Australia's Test series loss to India this summer underlined the need for a comprehensive review of cricket's scheduling and operations.
As galling as that defeat was, it might have been a blessing in disguise. Traditionally the Sheffield Shield has been essentially a developmental competition in which players were prepared for the elite level, but in recent years its importance and relevance has been downgraded.
For many seasons the Sheffield Shield has run at a financial loss and these days the competition runs a distant second to the much-hyped Big Bash League, which attracts bigger crowds and greater interest for families over the holiday period.
As with all sports in the past year, cricket faced big challenges because of COVID-19. Schedules had to be adjusted, forcing the Sheffield Shield season to be put on hold for three months as extra time was allowed to give players a break from hubs.
This week's BBL finals series culminates a 61-game season, with Sheffield Shield matches played at either end of the domestic T20 competition.
That generated much-needed cash for Cricket Australia and suited broadcasters, but left Test selectors in a difficult position - either use BBL form as a guide or stick with the squad chosen after the early Sheffield Shield games.
With no four-day cricket being played, it was impossible for potential replacements to mount a case for selection, hence the decisions to select out-of-form opener Joe Burns, stick with a struggling Matthew Wade and include Marcus Harris in the fourth Test at the Gabba despite not having played for a month.
While having the advantage of a much larger population to attract elite players, India has invested heavily in its development program and it is paying dividends.
CA must decide on its priorities. The national selectors and administrators should liaise with their state counterparts to ensure the next generation of Test players are provided with enough time and opportunities to progress to the top level.
The Sheffield Shield should be at the head of CA's key considerations in its decision making and not just an after-thought if Australia is to remain a powerful force at Test level.
Ruckmen lead the way again
Ruckmen such as AFL captains are back in favour, with Hawthorn's Ben McEvoy joining Melbourne's Max Gawn at the helm of their respective clubs.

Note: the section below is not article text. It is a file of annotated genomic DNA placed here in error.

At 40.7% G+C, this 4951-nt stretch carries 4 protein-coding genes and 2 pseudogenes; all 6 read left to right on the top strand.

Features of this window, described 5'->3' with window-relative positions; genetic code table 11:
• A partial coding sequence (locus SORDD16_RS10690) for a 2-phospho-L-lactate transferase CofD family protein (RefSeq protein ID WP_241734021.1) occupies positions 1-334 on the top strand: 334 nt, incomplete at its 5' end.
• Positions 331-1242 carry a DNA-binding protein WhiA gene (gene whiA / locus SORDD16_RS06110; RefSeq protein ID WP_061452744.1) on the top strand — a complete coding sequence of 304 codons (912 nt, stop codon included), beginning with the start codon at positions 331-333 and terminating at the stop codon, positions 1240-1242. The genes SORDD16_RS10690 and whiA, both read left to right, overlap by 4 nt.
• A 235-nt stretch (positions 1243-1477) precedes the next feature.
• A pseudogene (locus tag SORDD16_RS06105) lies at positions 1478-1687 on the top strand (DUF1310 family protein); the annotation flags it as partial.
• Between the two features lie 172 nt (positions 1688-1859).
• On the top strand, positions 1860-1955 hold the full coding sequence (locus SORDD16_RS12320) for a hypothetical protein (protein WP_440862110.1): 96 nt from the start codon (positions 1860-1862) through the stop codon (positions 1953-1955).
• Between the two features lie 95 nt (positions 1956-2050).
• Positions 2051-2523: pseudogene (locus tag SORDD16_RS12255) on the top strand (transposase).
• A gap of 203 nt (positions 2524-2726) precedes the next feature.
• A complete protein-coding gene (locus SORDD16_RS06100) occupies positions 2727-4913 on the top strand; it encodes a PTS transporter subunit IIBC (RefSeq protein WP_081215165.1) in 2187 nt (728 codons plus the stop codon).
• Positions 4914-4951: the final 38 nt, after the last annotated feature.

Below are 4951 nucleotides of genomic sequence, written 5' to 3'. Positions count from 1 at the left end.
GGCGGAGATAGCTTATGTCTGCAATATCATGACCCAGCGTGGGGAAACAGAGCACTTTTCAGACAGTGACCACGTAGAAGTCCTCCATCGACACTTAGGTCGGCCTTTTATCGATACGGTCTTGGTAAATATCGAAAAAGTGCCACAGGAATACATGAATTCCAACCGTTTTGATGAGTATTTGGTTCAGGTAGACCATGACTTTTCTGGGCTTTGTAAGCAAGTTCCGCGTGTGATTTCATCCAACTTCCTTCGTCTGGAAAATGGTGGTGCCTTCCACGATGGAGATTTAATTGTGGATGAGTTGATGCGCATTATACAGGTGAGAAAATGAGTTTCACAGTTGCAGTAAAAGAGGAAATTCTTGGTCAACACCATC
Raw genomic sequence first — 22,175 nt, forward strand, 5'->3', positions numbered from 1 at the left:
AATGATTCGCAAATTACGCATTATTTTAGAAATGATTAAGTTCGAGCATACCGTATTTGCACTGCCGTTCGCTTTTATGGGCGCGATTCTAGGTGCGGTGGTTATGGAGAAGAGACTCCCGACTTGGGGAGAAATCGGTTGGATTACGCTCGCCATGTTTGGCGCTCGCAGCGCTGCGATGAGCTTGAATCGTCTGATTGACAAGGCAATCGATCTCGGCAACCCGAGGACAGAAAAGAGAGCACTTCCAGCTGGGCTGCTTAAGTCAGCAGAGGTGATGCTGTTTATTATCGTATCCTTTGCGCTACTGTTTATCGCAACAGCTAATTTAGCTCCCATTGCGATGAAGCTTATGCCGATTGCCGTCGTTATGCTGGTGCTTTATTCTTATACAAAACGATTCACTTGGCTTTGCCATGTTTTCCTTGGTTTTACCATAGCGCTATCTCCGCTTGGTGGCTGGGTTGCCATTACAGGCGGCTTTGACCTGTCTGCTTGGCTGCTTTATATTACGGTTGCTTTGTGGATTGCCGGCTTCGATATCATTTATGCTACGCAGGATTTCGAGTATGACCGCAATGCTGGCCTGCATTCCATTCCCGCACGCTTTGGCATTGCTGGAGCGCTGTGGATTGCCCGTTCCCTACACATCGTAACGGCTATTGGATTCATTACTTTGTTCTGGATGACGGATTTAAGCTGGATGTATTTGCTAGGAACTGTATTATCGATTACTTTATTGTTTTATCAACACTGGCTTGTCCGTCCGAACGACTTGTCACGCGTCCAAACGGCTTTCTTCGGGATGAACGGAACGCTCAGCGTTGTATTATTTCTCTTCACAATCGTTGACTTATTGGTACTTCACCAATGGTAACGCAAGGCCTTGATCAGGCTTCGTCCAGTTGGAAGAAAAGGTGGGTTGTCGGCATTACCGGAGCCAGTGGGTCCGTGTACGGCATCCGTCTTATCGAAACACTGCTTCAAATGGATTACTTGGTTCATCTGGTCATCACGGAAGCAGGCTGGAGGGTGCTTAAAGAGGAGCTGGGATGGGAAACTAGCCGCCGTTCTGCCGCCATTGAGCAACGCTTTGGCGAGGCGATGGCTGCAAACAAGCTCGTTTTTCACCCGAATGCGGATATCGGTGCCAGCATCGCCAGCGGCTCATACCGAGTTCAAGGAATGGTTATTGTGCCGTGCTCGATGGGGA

In a bygone era, ruckmen were often considered the most suitable candidates for the top job, but recently clubs have looked elsewhere.
While McEvoy's appointment last week was regarded as a huge surprise by most outside of Hawthorn, he has exuded admirable leadership qualities in the past few years.
Last season, it was noticeable that 'Big Boy' often addressed his teammates during the breaks as former skipper Ben Stratton watched on and listened intently.
Although in the twilight of a successful AFL career as a dual premiership player, McEvoy, 31, has excellent communication skills and is ideal for the short term as others such as Jaeger O'Meara and James Worpel develop under his tutelage.
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McEvoy's ascension to the captaincy raises an interesting question - where will he play this season?
Coach Alastair Clarkson used him as a key defender to shore up the Hawks' backline last season, but he has made his name in the ruck and the team always looked better when he was employed in the role.
While McEvoy celebrated his new role, his former St Kilda teammate Jarryn Geary was not so fortunate.
In a major setback for him and the Saints, Geary has broken his left leg again, this time at a training mishap. Hopefully, he isn't on the sidelines too long because his presence and leadership is so vital for St Kilda.
AFLW heading in right direction
AFLW has come a long way since its inception in 2017, but there is still a lot of room for improvement.
The competition has enabled young women to fulfil lifelong dreams and this has been reflected in massive growth in female registrations and participation levels.
But to take the next step, AFLW needs to attract more genuine footballers and fewer "converts" from other sports.
This is already happening gradually with Madison Prespakis, Karen Paxman and Daisy Pearce rising to prominence and displaying their considerable skills and eventually the competition will be of a much higher standard.
Women are as fierce at the contest as their male counterparts, but they have to improve their kicking skills and learn how to be better at bracing themselves for contact, particularly in tackling contests.
The AFLW season kicked off impressively last week, with plenty of enthusiasm on and off the field.
With fans particularly in Victoria denied the privilege of attending live games for so long, it will be interesting to see attendance figures.
The decision to charge adults $10 after admission was free for the first four seasons will provide a more accurate gauge of the competition's popularity.
The seven games in the opening round attracted almost 21,000 fans and the TV ratings were healthy.
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- This article is supported by the Judith Neilson Institute for Journalism and Ideas